September private sector job gains, according to the establishment survey, were a bit weaker than expected (104K vs. 130K), and they have only increased at a very modest 1.1% annualized rate over the past six months, which is a lot slower than there 1.7% gain over the past year. According to this number, the economy is growing slowly and even slowing down some. But the unemployment rate fell unexpectedly to 7.8%—which is quite counterintuitive. For conspiracy theorists this is too good to be true, because it also happens to be exactly the rate during the month that Obama assumed the presidency.
I'm not one for conspiracy theories, but I note that the household survey, which is used to calculate the unemployment rate, showed a very large 660K increase in private sector jobs in September, most of which were part-time jobs. As the chart above shows, the household survey is much more volatile, on a month-to-month basis, than the establishment survey, and it has been unusually volatile this year. (There are several reasons for this, including faulty seasonal adjustment factor.) There are times, like now, when you just can't take the results of the household survey at face value; it's very unlikely that the economy suddenly and dramatically improved last month. Whether the numbers are fudged or not, you have to discount the household survey's figures substantially.
I've learned that one good approach to interpreting these two widely varying data series is to split the difference between them over some reasonable period. They don't track each other very closely from month to month, but over time they usually agree. So: since the end of January, 2010, when both surveys showed employment hitting a post-recession low, the two surveys have recorded the addition of approximately the same number of private sector jobs: 4.9 million according to the household survey, and 4.7 million according to the establishment survey. That works out to about 150K per month. That's OK, but it's far below what is needed if the economy is to get back on track. We need about 120K per month just to keep up with population growth. The jobs growth we have had in recent years is consistent with the unusually slow recovery that we've had. Most of the decline in the unemployment rate is due to a large number (5 million or more) of people dropping out of the labor force. You can see that in the chart below.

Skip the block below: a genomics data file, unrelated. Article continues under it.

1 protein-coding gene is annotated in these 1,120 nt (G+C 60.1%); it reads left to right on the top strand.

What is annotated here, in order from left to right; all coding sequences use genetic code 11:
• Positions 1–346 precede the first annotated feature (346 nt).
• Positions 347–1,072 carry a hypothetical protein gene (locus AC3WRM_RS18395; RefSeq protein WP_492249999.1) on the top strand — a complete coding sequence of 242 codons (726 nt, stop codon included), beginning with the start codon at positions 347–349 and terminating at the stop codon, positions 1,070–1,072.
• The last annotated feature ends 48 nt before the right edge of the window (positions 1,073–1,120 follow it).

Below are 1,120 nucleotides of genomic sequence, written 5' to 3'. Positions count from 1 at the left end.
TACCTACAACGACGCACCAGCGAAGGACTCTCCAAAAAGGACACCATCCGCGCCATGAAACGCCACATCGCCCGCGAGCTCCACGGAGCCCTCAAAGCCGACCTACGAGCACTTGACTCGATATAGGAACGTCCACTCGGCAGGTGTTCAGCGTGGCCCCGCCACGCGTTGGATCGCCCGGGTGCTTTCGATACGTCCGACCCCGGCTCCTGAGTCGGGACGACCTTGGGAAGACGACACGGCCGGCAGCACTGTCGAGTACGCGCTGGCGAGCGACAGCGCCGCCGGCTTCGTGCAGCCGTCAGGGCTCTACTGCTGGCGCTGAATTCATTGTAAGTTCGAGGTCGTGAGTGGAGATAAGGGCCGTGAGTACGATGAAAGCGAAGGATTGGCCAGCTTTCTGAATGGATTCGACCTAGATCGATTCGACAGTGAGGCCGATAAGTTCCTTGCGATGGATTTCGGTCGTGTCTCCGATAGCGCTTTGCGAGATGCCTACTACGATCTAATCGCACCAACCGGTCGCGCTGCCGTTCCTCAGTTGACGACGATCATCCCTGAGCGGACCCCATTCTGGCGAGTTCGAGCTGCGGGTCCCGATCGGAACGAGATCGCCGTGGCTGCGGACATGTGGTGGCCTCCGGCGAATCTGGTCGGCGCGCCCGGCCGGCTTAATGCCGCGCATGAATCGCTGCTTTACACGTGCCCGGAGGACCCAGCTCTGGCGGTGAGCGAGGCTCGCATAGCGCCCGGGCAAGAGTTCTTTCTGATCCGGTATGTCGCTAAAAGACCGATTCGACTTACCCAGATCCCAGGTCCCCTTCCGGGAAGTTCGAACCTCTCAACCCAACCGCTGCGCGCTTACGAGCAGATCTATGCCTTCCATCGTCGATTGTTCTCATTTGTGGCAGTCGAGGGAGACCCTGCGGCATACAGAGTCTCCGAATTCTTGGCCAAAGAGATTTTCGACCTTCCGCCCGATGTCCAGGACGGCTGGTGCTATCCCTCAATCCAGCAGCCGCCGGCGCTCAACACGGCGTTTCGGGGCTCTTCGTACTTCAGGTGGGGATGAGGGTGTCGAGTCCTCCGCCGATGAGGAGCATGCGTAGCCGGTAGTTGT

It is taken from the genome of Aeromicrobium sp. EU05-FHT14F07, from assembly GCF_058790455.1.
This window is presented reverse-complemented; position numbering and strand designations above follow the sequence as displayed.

I end up seeing not much change in the economy as a result of these two reports. The economy is creating a modest number of jobs each month, but it is nothing to get excited about. It's likely that the strong growth in part-time employment that we see of late in the household survey is a by-product of the substantial decline in the number of people receiving unemployment compensation this year. As I've mentioned before, once their unemployment benefits expire, as they have for over 1.2 million this past year, people have an added incentive to find and accept a job, even if it pays little and even if it is part-time. It's good that they are working, but that means the jobs numbers are most likely overstating the effective improvement in the economy.